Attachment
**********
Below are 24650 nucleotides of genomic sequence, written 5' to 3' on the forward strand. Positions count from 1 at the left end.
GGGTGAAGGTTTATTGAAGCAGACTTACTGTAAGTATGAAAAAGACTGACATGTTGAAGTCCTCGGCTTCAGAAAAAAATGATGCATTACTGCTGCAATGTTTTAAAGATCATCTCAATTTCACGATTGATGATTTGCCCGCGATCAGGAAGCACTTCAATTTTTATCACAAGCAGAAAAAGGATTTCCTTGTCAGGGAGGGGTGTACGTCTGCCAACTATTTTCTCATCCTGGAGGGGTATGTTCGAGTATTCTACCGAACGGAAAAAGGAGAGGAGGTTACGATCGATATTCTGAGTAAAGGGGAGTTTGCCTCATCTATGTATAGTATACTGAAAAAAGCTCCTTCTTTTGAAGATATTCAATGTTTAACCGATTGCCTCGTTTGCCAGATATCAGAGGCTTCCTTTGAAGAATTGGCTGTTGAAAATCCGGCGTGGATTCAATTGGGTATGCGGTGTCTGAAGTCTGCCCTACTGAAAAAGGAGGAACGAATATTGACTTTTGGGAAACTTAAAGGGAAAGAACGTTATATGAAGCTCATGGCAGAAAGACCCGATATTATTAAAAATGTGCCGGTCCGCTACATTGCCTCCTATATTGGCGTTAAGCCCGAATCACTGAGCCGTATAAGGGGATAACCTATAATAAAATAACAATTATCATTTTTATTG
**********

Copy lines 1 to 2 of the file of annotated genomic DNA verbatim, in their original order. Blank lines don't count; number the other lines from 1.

Below are 24650 nucleotides of genomic sequence, written 5' to 3' on the forward strand. Positions count from 1 at the left end.
GGGTGAAGGTTTATTGAAGCAGACTTACTGTAAGTATGAAAAAGACTGACATGTTGAAGTCCTCGGCTTCAGAAAAAAATGATGCATTACTGCTGCAATGTTTTAAAGATCATCTCAATTTCACGATTGATGATTTGCCCGCGATCAGGAAGCACTTCAATTTTTATCACAAGCAGAAAAAGGATTTCCTTGTCAGGGAGGGGTGTACGTCTGCCAACTATTTTCTCATCCTGGAGGGGTATGTTCGAGTATTCTACCGAACGGAAAAAGGAGAGGAGGTTACGATCGATATTCTGAGTAAAGGGGAGTTTGCCTCATCTATGTATAGTATACTGAAAAAAGCTCCTTCTTTTGAAGATATTCAATGTTTAACCGATTGCCTCGTTTGCCAGATATCAGAGGCTTCCTTTGAAGAATTGGCTGTTGAAAATCCGGCGTGGATTCAATTGGGTATGCGGTGTCTGAAGTCTGCCCTACTGAAAAAGGAGGAACGAATATTGACTTTTGGGAAACTTAAAGGGAAAGAACGTTATATGAAGCTCATGGCAGAAAGACCCGATATTATTAAAAATGTGCCGGTCCGCTACATTGCCTCCTATATTGGCGTTAAGCCCGAATCACTGAGCCGTATAAGGGGATAACCTATAATAAAATAACAATTATCATTTTTATTG